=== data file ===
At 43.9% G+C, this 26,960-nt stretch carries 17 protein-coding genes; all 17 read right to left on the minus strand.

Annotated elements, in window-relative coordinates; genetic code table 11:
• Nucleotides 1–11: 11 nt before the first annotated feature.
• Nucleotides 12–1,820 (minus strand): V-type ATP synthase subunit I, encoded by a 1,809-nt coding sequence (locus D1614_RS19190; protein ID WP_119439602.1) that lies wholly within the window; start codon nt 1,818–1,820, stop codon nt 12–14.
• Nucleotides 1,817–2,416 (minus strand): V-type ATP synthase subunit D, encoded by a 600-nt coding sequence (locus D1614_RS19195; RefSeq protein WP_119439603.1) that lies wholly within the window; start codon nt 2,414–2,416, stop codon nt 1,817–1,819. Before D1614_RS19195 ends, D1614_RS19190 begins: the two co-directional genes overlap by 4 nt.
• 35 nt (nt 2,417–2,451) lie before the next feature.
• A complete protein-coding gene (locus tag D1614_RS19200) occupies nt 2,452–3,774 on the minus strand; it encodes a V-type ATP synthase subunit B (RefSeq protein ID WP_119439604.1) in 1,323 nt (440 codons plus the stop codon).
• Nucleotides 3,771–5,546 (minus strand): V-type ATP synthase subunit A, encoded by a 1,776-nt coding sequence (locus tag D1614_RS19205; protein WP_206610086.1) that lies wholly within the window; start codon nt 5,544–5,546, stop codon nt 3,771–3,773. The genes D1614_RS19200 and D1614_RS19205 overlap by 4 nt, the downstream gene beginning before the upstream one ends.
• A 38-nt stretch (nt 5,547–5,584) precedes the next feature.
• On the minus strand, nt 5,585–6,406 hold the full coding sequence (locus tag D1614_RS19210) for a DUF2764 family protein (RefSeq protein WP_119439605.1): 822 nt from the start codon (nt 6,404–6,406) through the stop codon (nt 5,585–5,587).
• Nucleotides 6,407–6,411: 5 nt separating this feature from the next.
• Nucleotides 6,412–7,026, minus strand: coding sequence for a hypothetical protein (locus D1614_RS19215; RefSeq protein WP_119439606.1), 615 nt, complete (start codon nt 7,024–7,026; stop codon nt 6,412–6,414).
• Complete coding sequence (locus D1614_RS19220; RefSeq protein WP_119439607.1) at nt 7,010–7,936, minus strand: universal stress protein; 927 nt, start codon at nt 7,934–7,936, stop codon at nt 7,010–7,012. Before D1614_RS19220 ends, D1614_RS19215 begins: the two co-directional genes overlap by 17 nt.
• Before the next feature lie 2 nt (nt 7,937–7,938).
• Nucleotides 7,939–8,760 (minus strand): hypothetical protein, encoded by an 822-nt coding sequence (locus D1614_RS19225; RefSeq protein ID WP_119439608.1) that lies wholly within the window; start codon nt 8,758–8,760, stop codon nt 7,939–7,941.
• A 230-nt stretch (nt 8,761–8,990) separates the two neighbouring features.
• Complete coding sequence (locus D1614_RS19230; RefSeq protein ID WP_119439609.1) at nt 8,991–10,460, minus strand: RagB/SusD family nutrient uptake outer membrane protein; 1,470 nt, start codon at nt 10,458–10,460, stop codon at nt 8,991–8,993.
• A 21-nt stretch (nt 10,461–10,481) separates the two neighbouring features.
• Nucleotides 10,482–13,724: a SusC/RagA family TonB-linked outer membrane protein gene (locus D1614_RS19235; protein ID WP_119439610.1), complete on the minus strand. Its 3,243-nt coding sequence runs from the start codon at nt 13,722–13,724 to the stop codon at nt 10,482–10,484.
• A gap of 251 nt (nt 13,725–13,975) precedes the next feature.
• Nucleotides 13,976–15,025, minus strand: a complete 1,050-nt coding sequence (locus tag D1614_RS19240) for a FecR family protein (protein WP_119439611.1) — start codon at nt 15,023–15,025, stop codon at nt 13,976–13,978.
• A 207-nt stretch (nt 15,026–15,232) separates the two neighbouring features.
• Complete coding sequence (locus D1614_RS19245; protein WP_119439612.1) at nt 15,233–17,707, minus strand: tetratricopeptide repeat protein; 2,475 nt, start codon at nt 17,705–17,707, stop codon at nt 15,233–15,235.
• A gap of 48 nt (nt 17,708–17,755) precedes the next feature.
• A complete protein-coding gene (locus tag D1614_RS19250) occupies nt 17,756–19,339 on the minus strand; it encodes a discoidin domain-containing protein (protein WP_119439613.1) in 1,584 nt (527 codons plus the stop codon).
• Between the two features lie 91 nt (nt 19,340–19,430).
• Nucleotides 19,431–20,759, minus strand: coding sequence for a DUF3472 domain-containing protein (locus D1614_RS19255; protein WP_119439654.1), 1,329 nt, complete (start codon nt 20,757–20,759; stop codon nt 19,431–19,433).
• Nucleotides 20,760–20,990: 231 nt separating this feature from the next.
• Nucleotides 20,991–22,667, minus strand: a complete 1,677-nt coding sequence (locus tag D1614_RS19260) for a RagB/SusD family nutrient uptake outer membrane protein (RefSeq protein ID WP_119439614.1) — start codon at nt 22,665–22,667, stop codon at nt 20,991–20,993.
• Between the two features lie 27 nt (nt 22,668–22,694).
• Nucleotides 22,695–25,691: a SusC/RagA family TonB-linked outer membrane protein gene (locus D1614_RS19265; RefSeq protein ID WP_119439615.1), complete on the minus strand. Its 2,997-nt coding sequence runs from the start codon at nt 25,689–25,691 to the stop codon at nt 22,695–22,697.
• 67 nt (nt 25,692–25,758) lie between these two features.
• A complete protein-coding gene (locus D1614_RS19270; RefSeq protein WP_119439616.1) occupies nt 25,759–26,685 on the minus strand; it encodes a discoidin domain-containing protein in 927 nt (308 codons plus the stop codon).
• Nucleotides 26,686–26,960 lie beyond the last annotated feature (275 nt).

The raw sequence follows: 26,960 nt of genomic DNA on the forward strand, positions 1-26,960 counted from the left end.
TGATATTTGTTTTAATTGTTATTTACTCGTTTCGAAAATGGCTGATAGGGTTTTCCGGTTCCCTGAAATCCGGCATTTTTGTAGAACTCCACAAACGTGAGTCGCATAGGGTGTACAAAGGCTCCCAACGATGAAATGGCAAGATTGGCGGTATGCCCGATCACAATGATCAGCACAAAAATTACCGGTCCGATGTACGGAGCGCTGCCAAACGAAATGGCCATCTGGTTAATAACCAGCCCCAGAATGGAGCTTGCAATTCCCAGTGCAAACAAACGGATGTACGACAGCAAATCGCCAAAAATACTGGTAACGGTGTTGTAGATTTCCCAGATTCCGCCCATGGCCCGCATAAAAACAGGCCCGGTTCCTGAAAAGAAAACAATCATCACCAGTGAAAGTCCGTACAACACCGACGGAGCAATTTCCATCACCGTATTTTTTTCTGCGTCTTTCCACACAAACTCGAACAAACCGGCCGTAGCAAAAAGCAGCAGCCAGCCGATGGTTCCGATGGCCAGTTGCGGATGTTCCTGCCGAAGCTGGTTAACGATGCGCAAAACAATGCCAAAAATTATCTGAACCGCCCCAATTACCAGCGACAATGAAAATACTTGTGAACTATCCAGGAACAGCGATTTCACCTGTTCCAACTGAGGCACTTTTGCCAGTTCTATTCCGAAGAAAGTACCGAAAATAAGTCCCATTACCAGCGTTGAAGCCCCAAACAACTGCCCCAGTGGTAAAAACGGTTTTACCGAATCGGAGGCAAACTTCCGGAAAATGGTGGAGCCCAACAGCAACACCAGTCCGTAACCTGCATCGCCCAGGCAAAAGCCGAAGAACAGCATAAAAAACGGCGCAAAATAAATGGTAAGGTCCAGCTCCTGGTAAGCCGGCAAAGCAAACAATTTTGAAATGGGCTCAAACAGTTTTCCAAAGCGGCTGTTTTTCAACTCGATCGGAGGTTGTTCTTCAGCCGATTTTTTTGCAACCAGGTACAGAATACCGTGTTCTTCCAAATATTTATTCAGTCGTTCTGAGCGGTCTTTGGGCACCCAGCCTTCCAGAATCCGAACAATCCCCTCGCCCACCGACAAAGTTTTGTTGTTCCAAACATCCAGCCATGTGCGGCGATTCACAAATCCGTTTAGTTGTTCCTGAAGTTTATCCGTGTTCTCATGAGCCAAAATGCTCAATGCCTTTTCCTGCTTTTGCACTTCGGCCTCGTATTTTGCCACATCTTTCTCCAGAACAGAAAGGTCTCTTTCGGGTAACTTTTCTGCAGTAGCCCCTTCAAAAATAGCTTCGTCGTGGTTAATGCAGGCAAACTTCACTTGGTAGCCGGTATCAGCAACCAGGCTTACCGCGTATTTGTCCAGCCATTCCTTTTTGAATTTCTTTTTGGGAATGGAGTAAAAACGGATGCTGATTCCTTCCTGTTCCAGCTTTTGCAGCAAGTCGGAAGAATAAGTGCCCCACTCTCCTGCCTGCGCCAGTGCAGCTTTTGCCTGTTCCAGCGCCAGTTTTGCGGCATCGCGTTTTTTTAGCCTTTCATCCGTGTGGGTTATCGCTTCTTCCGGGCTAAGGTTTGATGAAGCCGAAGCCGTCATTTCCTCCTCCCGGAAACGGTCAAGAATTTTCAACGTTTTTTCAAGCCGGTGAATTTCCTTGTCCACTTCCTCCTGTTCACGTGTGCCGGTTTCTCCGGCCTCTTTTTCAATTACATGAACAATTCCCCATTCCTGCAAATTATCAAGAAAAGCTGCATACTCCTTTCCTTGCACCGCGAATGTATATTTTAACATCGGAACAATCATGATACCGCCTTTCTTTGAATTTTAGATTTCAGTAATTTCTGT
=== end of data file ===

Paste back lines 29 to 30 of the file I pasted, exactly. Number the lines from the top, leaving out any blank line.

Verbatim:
• Nucleotides 20,991–22,667, minus strand: a complete 1,677-nt coding sequence (locus tag D1614_RS19260) for a RagB/SusD family nutrient uptake outer membrane protein (RefSeq protein ID WP_119439614.1) — start codon at nt 22,665–22,667, stop codon at nt 20,991–20,993.
• Between the two features lie 27 nt (nt 22,668–22,694).